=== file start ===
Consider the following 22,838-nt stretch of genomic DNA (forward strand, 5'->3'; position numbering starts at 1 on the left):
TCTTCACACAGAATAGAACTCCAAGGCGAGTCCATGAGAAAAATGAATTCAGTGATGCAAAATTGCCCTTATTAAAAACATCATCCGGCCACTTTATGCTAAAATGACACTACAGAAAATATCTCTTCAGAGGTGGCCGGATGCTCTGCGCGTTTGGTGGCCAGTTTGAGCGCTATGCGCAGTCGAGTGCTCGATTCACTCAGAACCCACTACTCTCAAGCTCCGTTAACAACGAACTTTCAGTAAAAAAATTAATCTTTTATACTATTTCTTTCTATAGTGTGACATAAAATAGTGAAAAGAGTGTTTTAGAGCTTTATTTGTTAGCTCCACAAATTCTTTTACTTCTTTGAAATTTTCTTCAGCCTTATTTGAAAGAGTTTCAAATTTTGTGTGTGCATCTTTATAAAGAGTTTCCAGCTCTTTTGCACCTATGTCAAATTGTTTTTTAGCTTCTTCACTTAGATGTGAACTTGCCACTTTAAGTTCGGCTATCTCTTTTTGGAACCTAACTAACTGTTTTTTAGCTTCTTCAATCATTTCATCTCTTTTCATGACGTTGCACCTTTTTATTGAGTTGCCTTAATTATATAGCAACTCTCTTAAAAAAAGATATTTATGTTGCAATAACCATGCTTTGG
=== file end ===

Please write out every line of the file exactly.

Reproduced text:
Consider the following 22,838-nt stretch of genomic DNA (forward strand, 5'->3'; position numbering starts at 1 on the left):
TCTTCACACAGAATAGAACTCCAAGGCGAGTCCATGAGAAAAATGAATTCAGTGATGCAAAATTGCCCTTATTAAAAACATCATCCGGCCACTTTATGCTAAAATGACACTACAGAAAATATCTCTTCAGAGGTGGCCGGATGCTCTGCGCGTTTGGTGGCCAGTTTGAGCGCTATGCGCAGTCGAGTGCTCGATTCACTCAGAACCCACTACTCTCAAGCTCCGTTAACAACGAACTTTCAGTAAAAAAATTAATCTTTTATACTATTTCTTTCTATAGTGTGACATAAAATAGTGAAAAGAGTGTTTTAGAGCTTTATTTGTTAGCTCCACAAATTCTTTTACTTCTTTGAAATTTTCTTCAGCCTTATTTGAAAGAGTTTCAAATTTTGTGTGTGCATCTTTATAAAGAGTTTCCAGCTCTTTTGCACCTATGTCAAATTGTTTTTTAGCTTCTTCACTTAGATGTGAACTTGCCACTTTAAGTTCGGCTATCTCTTTTTGGAACCTAACTAACTGTTTTTTAGCTTCTTCAATCATTTCATCTCTTTTCATGACGTTGCACCTTTTTATTGAGTTGCCTTAATTATATAGCAACTCTCTTAAAAAAAGATATTTATGTTGCAATAACCATGCTTTGG